My father shared with me when I first told him that I felt God was calling me into the ministry that if I “could do anything else and be happy doing it to go do it.” That is great advice. If you could be happy being a banker, lawyer, teacher, mechanic, truck driver, farmer or anything else, then you most likely have not been called to the ministry. However, if you know that none of these things would ever satisfy you then it is very likely that God is calling you to serve Him in what is sometimes call “vocational ministry.”
After you come to the place where you are convinced that God has placed His call upon your life, there should be an outward confirmation. By this, I mean that others confirm that they have sensed the same thing, and have seen evidence of God’s call upon your life. Sometimes there will be the evidence of a unique gifting. Other times it might be found in a servant spirit that goes above and beyond what other Christians are willing to do in the service of the Lord. But, either way, I believe than an important part of confirming the call in a person’s life comes when other Christians concur and say “Yes, we see that God’s call is upon your life too.”
One of the most encouraging, even surprising things about this outward confirmation is that many times when a person finally surrenders and says “Yes” to Jesus’ call on their life, others will say that they knew it all along. In fact, many times others will sense and see the call of God on a man’s life even before he does.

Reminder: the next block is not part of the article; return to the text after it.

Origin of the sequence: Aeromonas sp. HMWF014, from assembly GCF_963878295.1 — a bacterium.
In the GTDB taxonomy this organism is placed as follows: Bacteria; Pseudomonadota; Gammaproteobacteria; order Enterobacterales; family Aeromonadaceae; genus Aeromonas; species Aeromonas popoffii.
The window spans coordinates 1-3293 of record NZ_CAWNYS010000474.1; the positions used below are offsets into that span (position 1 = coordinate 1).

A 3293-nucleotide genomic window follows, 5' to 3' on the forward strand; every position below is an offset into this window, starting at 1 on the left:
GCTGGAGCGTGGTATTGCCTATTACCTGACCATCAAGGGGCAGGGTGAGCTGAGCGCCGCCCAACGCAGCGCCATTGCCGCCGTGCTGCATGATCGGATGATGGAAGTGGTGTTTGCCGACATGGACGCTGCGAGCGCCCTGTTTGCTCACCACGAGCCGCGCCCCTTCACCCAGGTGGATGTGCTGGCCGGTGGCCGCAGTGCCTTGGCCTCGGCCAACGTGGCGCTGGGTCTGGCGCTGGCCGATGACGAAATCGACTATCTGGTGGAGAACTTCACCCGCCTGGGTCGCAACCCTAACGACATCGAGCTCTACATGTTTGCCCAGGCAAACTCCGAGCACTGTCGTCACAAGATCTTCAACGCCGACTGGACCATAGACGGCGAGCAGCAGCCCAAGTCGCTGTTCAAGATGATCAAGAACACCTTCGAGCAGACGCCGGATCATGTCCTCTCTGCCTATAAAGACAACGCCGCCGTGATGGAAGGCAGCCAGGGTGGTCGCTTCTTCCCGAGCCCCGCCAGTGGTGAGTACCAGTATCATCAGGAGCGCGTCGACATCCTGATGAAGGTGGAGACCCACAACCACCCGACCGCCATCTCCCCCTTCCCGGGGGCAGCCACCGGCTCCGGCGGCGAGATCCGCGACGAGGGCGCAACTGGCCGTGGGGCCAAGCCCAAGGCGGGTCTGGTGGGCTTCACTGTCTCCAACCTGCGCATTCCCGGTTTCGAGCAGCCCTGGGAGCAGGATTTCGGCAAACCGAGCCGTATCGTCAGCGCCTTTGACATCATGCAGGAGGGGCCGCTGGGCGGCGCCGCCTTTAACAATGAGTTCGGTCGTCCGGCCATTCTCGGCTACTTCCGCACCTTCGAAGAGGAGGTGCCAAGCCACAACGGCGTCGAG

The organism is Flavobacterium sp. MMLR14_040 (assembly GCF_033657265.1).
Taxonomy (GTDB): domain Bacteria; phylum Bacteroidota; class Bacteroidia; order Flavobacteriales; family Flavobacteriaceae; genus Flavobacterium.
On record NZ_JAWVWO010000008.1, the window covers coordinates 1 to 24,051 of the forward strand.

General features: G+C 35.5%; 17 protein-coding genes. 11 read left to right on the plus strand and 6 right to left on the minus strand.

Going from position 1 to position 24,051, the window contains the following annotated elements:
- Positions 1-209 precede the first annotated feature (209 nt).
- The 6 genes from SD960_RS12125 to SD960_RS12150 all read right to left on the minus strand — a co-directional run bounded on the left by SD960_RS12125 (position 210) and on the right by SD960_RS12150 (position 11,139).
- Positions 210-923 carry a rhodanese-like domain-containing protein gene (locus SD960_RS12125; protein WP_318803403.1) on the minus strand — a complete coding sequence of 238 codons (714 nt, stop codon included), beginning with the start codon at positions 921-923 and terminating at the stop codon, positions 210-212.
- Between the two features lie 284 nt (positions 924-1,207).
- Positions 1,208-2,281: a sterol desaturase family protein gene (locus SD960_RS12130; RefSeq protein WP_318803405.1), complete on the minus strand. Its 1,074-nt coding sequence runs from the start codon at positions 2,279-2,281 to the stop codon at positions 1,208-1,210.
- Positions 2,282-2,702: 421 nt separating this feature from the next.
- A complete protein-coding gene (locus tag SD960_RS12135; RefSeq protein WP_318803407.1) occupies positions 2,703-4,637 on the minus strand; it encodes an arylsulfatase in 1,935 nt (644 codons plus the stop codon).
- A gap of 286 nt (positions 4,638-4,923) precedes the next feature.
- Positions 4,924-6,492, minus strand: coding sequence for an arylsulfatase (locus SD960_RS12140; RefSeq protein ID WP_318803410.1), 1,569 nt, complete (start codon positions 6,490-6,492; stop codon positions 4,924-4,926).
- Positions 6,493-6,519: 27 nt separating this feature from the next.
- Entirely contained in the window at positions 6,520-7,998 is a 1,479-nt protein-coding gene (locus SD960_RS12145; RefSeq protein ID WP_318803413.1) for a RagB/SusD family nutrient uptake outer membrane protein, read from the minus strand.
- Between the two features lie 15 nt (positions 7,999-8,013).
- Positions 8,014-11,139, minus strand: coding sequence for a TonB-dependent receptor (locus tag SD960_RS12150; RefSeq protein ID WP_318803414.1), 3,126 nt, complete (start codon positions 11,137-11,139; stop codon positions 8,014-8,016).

John Knox was called to preach at the end of a sermon. John Rough was preaching at St. Andrew’s Castle and he looked straight at John Knox and said, “refuse not this holy vocation!” Knox said that he ran to his room, wept and cried, but finally came out surrendered to the call of God on his life.
George W. Truett, the longtime pastor of First Baptist Church, Dallas, Texas, had a similar experience. As a young man, a deacon in the Baptist Church in Whitewright, Texas challenged him to surrender his life to the ministry. Truett said, “I was thrown into the stream, and just had to swim!”
I will never forget the struggle that I went through as a young man when God’s call began to come upon my life. I was a Christian, but I had run from the Lord for a couple of years. I had been raised around pastors and preachers, and just to be honest, as a result definitely didn’t want to be one. I knew that it wasn’t an easy, or sometimes even an enjoyable life. There were always petty, personal problems to deal with. You weren’t going to get rich being a pastor in any church I’d ever been around. In fact, you were probably going to just barely make ends meet every month. And then, of course, there were some pastors that I knew to be arrogant or hypocrites, and this impacted my view of the ministry in general and pastors in particular.
As a result, of all of these things, I wasn’t really excited when I first began to sense God’s call upon my life. In fact, I tried everything I could to avoid it, including skipping church. You see, I was convicted when I went to church that I wasn’t doing what God wanted me to do, so the easiest way I found to avoid that conviction was to simply not go to church. However, when Kim, at the time my girlfriend and now my wife, moved on campus at Union University, I could no longer lay out of church on Sunday mornings. In fact, not only did I now have to go to church on Sunday mornings, but now I had to go on Sunday and Wednesday nights too.